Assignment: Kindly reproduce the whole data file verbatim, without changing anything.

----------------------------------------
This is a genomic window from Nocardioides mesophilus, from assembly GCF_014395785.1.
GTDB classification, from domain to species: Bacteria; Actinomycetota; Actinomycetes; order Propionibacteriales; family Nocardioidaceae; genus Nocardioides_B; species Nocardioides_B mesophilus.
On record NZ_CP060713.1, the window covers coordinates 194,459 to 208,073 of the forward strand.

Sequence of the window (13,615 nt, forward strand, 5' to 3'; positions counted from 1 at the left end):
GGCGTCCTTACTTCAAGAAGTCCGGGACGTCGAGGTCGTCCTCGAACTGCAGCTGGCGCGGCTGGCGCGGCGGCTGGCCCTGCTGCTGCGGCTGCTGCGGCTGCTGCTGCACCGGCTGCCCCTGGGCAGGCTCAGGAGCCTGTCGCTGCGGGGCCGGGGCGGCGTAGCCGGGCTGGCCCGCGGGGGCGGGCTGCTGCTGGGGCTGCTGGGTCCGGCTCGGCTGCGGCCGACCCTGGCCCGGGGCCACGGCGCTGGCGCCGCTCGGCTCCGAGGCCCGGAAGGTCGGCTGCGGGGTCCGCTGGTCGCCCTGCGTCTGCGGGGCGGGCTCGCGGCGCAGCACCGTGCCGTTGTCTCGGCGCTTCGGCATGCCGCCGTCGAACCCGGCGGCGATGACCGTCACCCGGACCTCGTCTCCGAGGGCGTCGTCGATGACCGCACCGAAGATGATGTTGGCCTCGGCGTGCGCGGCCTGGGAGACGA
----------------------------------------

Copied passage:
This is a genomic window from Nocardioides mesophilus, from assembly GCF_014395785.1.
GTDB classification, from domain to species: Bacteria; Actinomycetota; Actinomycetes; order Propionibacteriales; family Nocardioidaceae; genus Nocardioides_B; species Nocardioides_B mesophilus.
On record NZ_CP060713.1, the window covers coordinates 194,459 to 208,073 of the forward strand.

Sequence of the window (13,615 nt, forward strand, 5' to 3'; positions counted from 1 at the left end):
GGCGTCCTTACTTCAAGAAGTCCGGGACGTCGAGGTCGTCCTCGAACTGCAGCTGGCGCGGCTGGCGCGGCGGCTGGCCCTGCTGCTGCGGCTGCTGCGGCTGCTGCTGCACCGGCTGCCCCTGGGCAGGCTCAGGAGCCTGTCGCTGCGGGGCCGGGGCGGCGTAGCCGGGCTGGCCCGCGGGGGCGGGCTGCTGCTGGGGCTGCTGGGTCCGGCTCGGCTGCGGCCGACCCTGGCCCGGGGCCACGGCGCTGGCGCCGCTCGGCTCCGAGGCCCGGAAGGTCGGCTGCGGGGTCCGCTGGTCGCCCTGCGTCTGCGGGGCGGGCTCGCGGCGCAGCACCGTGCCGTTGTCTCGGCGCTTCGGCATGCCGCCGTCGAACCCGGCGGCGATGACCGTCACCCGGACCTCGTCTCCGAGGGCGTCGTCGATGACCGCACCGAAGATGATGTTGGCCTCGGCGTGCGCGGCCTGGGAGACGA